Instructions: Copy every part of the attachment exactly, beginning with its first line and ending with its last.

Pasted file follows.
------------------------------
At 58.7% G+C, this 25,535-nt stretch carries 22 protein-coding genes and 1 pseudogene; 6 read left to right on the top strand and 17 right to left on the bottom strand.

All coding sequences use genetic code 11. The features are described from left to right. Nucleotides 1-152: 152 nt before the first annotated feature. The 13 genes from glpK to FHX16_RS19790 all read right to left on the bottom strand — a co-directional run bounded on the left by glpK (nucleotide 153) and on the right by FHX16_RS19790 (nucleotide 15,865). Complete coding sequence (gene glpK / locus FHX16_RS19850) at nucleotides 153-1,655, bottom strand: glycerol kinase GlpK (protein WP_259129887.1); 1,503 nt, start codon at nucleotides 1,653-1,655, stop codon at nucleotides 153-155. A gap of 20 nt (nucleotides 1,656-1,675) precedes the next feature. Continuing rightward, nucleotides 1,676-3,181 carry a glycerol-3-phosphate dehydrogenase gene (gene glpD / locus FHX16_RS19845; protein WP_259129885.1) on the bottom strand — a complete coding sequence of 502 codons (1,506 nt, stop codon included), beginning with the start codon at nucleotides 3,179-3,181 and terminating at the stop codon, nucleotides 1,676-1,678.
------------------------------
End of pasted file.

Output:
At 58.7% G+C, this 25,535-nt stretch carries 22 protein-coding genes and 1 pseudogene; 6 read left to right on the top strand and 17 right to left on the bottom strand.

All coding sequences use genetic code 11. The features are described from left to right. Nucleotides 1-152: 152 nt before the first annotated feature. The 13 genes from glpK to FHX16_RS19790 all read right to left on the bottom strand — a co-directional run bounded on the left by glpK (nucleotide 153) and on the right by FHX16_RS19790 (nucleotide 15,865). Complete coding sequence (gene glpK / locus FHX16_RS19850) at nucleotides 153-1,655, bottom strand: glycerol kinase GlpK (protein WP_259129887.1); 1,503 nt, start codon at nucleotides 1,653-1,655, stop codon at nucleotides 153-155. A gap of 20 nt (nucleotides 1,656-1,675) precedes the next feature. Continuing rightward, nucleotides 1,676-3,181 carry a glycerol-3-phosphate dehydrogenase gene (gene glpD / locus FHX16_RS19845; protein WP_259129885.1) on the bottom strand — a complete coding sequence of 502 codons (1,506 nt, stop codon included), beginning with the start codon at nucleotides 3,179-3,181 and terminating at the stop codon, nucleotides 1,676-1,678.